CAMBRIDGE — They command battalions of biotechnology workers from Kendall Square to Seattle to Stockholm. They lean on each other for business advice while poaching one another’s researchers. And they share a pedigree that is pure gold in the life sciences world.
Dubbing themselves the “Genzyme diaspora,” this elite club of former colleagues at the pioneering biotech company scattered as Genzyme and the industry matured and changed — many after French drug giant Sanofi acquired the firm in 2011. They are now perched as CEOs at about two dozen smaller companies.
These executives lead businesses, from research startups to newly public companies, working on treatments for some of the world’s toughest medical problems: depression and
Alzheimer’s, blood and breast cancers, kidney and gastrointestinal diseases, and rare genetic disorders such as cystic fibrosis and Duchenne muscular dystrophy.
They bump into one another at industry gatherings, alumni reunions, and the Starbucks on the corner of Ames Street and Broadway in this biotech hub. When they aren’t swapping phone calls or e-mails, they may be paying a visit to Henri Termeer — the retired Genzyme chief who groomed scores of rising stars — at his home office overlooking Marblehead Harbor.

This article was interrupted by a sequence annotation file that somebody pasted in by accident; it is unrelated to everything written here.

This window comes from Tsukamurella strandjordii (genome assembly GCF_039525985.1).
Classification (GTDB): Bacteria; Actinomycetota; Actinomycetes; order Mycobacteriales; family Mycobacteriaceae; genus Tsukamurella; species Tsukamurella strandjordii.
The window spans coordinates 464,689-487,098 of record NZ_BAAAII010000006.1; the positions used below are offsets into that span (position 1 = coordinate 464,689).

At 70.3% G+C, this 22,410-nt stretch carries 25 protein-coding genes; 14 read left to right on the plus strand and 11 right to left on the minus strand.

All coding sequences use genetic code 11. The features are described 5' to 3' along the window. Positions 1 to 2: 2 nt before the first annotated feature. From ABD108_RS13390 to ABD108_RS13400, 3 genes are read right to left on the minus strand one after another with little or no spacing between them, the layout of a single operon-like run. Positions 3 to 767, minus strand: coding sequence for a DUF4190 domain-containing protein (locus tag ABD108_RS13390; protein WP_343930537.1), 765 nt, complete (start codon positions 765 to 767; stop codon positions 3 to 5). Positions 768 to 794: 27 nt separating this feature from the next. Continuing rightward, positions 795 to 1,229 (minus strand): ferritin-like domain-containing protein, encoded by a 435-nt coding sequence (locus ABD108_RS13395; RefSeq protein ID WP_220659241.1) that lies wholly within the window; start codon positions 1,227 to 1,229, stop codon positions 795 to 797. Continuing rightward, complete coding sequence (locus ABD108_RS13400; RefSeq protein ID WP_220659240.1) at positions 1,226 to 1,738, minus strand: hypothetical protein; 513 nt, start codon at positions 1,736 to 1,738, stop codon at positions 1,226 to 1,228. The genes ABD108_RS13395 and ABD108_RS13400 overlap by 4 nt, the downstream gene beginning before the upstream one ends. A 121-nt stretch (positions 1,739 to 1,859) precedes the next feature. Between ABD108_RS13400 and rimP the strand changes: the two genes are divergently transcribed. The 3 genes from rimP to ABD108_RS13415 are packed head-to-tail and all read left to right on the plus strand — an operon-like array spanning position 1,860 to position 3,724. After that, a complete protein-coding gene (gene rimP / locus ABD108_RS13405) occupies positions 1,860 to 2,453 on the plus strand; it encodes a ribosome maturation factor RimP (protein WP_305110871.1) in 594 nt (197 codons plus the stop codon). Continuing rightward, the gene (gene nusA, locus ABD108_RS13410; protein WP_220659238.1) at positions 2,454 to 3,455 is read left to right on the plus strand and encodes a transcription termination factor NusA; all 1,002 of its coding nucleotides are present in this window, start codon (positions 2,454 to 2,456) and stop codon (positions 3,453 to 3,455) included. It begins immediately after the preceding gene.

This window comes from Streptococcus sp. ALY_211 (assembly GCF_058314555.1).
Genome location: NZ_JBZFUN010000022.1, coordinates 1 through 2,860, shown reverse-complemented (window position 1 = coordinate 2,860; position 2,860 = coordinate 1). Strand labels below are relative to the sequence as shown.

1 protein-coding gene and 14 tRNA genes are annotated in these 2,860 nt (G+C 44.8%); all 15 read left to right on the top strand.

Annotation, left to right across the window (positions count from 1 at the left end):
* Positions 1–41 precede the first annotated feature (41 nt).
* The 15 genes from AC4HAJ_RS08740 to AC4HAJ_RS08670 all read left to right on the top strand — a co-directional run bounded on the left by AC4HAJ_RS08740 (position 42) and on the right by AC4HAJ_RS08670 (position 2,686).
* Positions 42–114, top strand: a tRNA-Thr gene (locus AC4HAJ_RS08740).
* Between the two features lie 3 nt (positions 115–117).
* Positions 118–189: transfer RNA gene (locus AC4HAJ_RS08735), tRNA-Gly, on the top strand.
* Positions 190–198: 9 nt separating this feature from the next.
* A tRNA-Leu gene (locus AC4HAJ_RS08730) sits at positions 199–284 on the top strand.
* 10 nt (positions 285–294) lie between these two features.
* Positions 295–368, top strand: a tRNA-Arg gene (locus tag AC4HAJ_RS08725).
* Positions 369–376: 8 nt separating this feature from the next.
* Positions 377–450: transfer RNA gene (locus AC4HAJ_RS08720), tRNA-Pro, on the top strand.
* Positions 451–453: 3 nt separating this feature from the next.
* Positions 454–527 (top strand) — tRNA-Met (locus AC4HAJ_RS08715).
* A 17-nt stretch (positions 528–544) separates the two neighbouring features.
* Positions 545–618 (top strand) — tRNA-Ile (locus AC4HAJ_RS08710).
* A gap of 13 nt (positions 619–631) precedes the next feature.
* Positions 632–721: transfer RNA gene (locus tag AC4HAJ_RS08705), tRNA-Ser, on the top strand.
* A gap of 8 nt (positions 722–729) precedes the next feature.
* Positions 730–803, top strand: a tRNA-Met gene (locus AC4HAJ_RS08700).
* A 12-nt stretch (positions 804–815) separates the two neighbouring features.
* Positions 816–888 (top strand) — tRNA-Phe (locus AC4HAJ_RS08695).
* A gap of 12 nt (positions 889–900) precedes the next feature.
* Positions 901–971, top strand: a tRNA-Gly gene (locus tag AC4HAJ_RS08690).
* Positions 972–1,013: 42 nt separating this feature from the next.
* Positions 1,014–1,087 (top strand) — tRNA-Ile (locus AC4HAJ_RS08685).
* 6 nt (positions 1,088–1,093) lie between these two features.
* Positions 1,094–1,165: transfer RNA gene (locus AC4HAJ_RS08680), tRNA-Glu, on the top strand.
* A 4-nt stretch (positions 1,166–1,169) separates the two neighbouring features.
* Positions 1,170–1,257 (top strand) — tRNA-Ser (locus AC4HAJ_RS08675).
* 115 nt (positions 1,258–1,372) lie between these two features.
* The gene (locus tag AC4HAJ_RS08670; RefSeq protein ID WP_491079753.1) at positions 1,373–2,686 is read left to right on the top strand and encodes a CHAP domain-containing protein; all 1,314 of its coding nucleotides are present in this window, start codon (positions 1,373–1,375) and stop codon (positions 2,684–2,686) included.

“There’s always someone to call” when you need help, said former Genzyme executive Geoff McDonough, now the CEO of drug maker Swedish Orphan Biovitrum AB of Stockholm. “And if you can’t think of someone, you can call Henri and he’ll suggest someone.”
Other business sectors have also been reinvigorated by the dispersion of talent from iconic companies, said Gary Pisano, a Harvard Business School professor. Digital Equipment Corp., a once-dominant, now-defunct minicomputer firm, seeded high-tech startups with executives in the Boston area. And the defection of key engineers from Shockley Semiconductor Laboratory, the Mountain View, Calif., fountain of early innovation in transistors, spawned several dynamic computer chip companies, helping to fuel the rise of Silicon Valley.
“Companies with strong corporate cultures have collective shared experiences that their alums will try to preserve,” Pisano said. “If a company gets acquired, someone else will own its financial capital. But its human capital will get recycled.” That’s a healthy thing, Pisano said, helping regional economies replenish their business rosters and remain on the cutting edge.
But even among biotech companies viewed as bountiful sources of talent — Genentech Inc., Millennium Pharmaceuticals Inc., Genetics Institute Inc. — Genzyme stands out.